Saint-Martin church and the Pont-neuf in Limoux
|Canton||La Région Limouxine|
|• Mayor (2014–2020)||Jean-Paul Dupré (PS)|
|32.41 km2 (12.51 sq mi)|
|• Density||310/km2 (800/sq mi)|
|Time zone||UTC+01:00 (CET)|
|• Summer (DST)||UTC+02:00 (CEST)|
|Elevation||156–740 m (512–2,428 ft) |
(avg. 172 m or 564 ft)
|1 French Land Register data, which excludes lakes, ponds, glaciers > 1 km2 (0.386 sq mi or 247 acres) and river estuaries.|
Limoux (French pronunciation: [limu]; Occitan: Limós [liˈmus]) is a commune and subprefecture in the Aude department, a part of the ancient Languedoc province and the present-day Occitanie region in southern France. It lies on the river Aude about 30 km (19 mi) due south of Carcassonne. Its vineyards are famous for being first to produce sparkling wine known as Blanquette de Limoux.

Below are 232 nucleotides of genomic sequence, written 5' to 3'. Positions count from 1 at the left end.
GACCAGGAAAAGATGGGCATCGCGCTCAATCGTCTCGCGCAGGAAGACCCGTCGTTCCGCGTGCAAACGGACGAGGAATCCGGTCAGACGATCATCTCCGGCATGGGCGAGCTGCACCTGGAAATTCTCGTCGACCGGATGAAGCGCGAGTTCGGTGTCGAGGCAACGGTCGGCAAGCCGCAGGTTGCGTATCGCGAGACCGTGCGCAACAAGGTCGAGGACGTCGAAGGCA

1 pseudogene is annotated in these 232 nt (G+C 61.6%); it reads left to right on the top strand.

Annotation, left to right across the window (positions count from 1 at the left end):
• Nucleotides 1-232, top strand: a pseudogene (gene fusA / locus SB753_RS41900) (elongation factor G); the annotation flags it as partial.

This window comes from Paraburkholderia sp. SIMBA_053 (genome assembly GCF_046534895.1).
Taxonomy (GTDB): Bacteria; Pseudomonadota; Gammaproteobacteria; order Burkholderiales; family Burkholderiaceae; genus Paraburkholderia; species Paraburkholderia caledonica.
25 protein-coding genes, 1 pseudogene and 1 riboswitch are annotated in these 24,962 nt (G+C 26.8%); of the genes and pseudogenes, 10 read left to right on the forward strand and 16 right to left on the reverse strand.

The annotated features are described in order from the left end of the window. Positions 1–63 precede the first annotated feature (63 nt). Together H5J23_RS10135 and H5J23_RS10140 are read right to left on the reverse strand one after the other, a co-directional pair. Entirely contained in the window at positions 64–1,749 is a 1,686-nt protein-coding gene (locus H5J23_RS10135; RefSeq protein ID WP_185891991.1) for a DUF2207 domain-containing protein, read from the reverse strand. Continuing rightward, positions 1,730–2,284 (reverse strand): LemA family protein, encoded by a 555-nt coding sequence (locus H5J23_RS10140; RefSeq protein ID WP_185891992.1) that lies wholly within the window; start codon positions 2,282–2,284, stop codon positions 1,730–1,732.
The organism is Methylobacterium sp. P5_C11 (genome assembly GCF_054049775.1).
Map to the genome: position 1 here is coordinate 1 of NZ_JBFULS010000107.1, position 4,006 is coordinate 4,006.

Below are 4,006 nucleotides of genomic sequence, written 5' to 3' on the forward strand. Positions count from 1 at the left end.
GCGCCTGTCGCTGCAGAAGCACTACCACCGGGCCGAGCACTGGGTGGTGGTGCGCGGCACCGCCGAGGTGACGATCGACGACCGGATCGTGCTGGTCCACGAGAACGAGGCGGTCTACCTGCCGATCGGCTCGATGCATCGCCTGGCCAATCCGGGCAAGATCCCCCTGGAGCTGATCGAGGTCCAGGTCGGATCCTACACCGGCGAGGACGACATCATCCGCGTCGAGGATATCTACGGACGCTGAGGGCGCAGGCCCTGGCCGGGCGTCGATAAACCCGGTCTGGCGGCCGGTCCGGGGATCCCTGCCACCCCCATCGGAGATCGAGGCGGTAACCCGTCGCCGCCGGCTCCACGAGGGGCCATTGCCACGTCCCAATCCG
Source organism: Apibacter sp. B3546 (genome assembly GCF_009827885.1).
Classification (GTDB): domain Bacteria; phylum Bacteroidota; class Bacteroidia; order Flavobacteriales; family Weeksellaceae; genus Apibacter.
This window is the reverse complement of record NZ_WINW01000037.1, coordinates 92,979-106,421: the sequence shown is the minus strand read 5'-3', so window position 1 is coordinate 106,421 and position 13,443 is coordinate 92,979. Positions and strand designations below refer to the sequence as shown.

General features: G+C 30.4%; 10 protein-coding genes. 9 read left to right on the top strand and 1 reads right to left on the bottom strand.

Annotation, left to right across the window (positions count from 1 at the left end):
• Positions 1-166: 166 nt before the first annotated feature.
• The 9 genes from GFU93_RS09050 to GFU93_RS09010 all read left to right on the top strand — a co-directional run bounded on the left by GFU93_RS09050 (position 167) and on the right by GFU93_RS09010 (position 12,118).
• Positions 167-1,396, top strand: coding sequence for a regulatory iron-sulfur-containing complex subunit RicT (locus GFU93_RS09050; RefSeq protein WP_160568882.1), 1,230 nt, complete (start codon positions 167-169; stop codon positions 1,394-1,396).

Blanquette de Limoux is produced around the city of Limoux. The main grape of the wine is Mauzac, followed by Chardonnay and Chenin blanc. Wine historians believe that the world's first sparkling wine was produced in this region in 1531, by the monks at the abbey in Saint-Hilaire, Aude.
The town is perhaps best known for its Winter festival called Fecos [ˈfekɔs], often referred to (inaccurately) as a Carnival or Fête. It is generally referred to as Carnival de Limoux in French language. It is known for its British expatriate population.
The heart of the town is the place de la République, a wide square with some fine stone arcading and a number of timber framed houses. Limoux straddles the River Aude and the banks are lined with grand houses, especially on the eastern side, the so-called Petite Ville (lit. "Small City").
While worth visiting in itself, the town is also a good base for discovering the history of the region and is ideally placed for exploring the coast, the mountains and some good walking country.
Limoux was the birthplace of:
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